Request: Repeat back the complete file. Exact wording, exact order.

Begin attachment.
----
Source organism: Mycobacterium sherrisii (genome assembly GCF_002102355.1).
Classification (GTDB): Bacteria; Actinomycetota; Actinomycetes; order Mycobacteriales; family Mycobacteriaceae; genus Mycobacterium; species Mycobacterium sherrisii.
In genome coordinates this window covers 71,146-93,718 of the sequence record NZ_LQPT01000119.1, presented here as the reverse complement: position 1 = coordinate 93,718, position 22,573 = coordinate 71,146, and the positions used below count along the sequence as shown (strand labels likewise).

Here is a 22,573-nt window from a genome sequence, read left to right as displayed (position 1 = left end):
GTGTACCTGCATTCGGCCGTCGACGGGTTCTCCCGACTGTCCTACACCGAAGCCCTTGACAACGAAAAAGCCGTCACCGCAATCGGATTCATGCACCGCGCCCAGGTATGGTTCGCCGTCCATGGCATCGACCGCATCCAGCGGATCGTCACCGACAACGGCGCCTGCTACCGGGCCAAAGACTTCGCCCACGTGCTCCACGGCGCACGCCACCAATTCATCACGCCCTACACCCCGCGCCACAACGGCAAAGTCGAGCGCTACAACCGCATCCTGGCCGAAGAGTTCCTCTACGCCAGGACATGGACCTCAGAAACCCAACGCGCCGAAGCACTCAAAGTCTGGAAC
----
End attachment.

Source organism: Mycobacterium sherrisii (genome assembly GCF_002102355.1).
Classification (GTDB): Bacteria; Actinomycetota; Actinomycetes; order Mycobacteriales; family Mycobacteriaceae; genus Mycobacterium; species Mycobacterium sherrisii.
In genome coordinates this window covers 71,146-93,718 of the sequence record NZ_LQPT01000119.1, presented here as the reverse complement: position 1 = coordinate 93,718, position 22,573 = coordinate 71,146, and the positions used below count along the sequence as shown (strand labels likewise).

Here is a 22,573-nt window from a genome sequence, read left to right as displayed (position 1 = left end):
GTGTACCTGCATTCGGCCGTCGACGGGTTCTCCCGACTGTCCTACACCGAAGCCCTTGACAACGAAAAAGCCGTCACCGCAATCGGATTCATGCACCGCGCCCAGGTATGGTTCGCCGTCCATGGCATCGACCGCATCCAGCGGATCGTCACCGACAACGGCGCCTGCTACCGGGCCAAAGACTTCGCCCACGTGCTCCACGGCGCACGCCACCAATTCATCACGCCCTACACCCCGCGCCACAACGGCAAAGTCGAGCGCTACAACCGCATCCTGGCCGAAGAGTTCCTCTACGCCAGGACATGGACCTCAGAAACCCAACGCGCCGAAGCACTCAAAGTCTGGAAC